- Oct 12, 2020
Well they can be trained to use the AR-10 platform. If that is done I guarantee they will prefer it to the AK. They just need to be trained to use the bolt release properly. Which cannot be done effectively if you waste time training them on 2 different platforms.No soldier is interested in the cocking mechanism the SIG introduced. That's why your avg soldier still wants a AK if he gets an option. Some even goes onto say that had the INSAS had better quality and a bigger round they would have been happy.
Problem is our officers and soldiers don't want to change. I heard someone saying how one has to move the rifle away of the target to cock the Sig while that was not the case with AK/INSAS
Fyi, bolt release is a little button on the left side of the rifle on top of magazine well. You just need to press it and the bolt will cock itself. No need to pull the charging handle. Much, much quicker than AK mechanism.
SIG 716 is being used in the Himalayas. Army wants more of those. There was even talk of equipping the entire infantry with the SIG.AR designs fail in cold weather which is where we will fighting against Pakistanis and Chinese along the Himalayas.
This is an outdated argument imo. The M4s performed well in Afghanistan after the US manufacturers ironed out some chinks.
It's not like they absolutely need folding rifles. And also, a 5.56 with the right grainage (say 77gr) not only will be satisfactory at 200-300m, it will enable a soldier to engage beyond said ranges if necessary. The smaller, lighter round also enables carrying of more ammo. High volume suppressing fire would be more effective for non infantry troops.For our mechanised units, a folding AK 203 is sufficient since the Ukraine War has shown that AFV/APCs when dismounting troops can only allow for engagements upto 200-300 m effectively.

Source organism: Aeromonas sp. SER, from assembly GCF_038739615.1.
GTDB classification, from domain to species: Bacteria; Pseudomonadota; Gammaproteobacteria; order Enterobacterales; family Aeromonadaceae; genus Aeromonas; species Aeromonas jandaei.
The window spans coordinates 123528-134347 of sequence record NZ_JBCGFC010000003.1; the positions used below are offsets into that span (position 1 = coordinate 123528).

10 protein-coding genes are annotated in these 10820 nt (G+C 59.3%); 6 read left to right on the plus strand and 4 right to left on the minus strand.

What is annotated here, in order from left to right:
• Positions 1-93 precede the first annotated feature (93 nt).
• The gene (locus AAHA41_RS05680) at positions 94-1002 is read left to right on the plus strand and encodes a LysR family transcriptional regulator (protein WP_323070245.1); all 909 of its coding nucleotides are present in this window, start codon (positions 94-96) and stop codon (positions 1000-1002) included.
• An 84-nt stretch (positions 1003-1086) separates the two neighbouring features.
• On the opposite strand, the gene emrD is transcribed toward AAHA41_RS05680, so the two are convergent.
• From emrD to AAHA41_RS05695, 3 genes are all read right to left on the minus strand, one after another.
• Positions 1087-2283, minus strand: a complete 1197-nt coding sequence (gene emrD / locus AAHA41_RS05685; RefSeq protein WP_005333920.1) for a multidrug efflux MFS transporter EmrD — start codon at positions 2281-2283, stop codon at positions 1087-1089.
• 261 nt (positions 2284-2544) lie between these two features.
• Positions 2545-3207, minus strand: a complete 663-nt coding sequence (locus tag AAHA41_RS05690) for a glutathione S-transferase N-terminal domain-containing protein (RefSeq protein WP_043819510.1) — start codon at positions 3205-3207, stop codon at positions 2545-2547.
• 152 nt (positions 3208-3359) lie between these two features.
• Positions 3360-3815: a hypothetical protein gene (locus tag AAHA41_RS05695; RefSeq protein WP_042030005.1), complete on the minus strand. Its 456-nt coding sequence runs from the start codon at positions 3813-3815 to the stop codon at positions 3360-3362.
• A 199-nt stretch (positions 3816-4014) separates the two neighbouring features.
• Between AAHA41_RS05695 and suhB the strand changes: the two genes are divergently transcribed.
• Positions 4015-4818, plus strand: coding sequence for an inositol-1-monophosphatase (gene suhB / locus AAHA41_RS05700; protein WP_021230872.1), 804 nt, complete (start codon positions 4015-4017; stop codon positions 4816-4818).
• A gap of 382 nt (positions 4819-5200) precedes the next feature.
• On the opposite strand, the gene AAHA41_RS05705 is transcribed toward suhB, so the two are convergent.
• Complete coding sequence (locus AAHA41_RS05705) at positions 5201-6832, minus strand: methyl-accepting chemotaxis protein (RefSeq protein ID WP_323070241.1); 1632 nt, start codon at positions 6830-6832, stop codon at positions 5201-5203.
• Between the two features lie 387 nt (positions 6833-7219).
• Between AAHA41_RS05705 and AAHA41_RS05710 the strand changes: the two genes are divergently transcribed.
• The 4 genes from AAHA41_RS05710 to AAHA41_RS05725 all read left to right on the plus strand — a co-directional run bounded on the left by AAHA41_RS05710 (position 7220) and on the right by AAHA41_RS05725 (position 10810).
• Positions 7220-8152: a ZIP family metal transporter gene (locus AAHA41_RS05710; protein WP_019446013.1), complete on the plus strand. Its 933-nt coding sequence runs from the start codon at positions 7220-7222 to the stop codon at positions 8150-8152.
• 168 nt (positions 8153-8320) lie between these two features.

Because it enables then to keep the enemy away till some sort of QRT comes to their rescue (I'm assuming non infantry troops because that's who will be equipped with the 5.56/AK. For eg tank crew of a disabled tank. Or chopper crew of crashed chopper.)
For frontline fighters (I.e. infantry), exclusively equip them with SIGs. I don't see the disadvantage of this.
Also mechanised infantry are equipped the same as the rest of infantry. Considering they have been using INSAS so far, they won't have any issues with the SIG imo. They also need the ability to engage at long ranges.
Why add the AK-203s? The Northern, Eastern and Western commands will have better use for the SIG 716s.With 140,000 Sig 716i and 14,679 Negev LMG plus some AK 203 thrown in you can equip the entire Northern Command.
Northern and Eastern commands are mostly high altitudes areas. So SIG 716 is already being used. Western command has a desert and plains. Which means lots of open ground. You can't go wrong with a long range gun. And wherever the necessity for AK-203 is currently being projected, AR-15 platform rifle can be used. Or at the very least use a local alternative. Like I said $1100 for a mass produced 7.62 AK is absolutely absurd.
And @AUSTERLITZ my point is, regardless of whether the 7.62 Soviet ballistics in 200-300m are nominally better than 5.56 at the sane range:
A) 5.56 is satisfactory
B) by opting for the 7.62 you are handicapping the soldiers in any engagement beyond 300m. And given our geography, 300-400m is where most of the fighting will happen.
Another thing to consider is that the Chinks will probably equip their infantry with level 4 ballistic protection in the near future. The only caliber capable of beating level 4 plates is 7.62 NATO at short range. The rest will be useless. Even Pakistan will follow suit in a decade or so. Then the AKs will become even more redundant. Better to equip entire infantry with SIG and the rest with 5.56. Better for logistics too.
Also for those who are worried about the dimensions of the SIG, it's not that much bigger or heavier than the AK.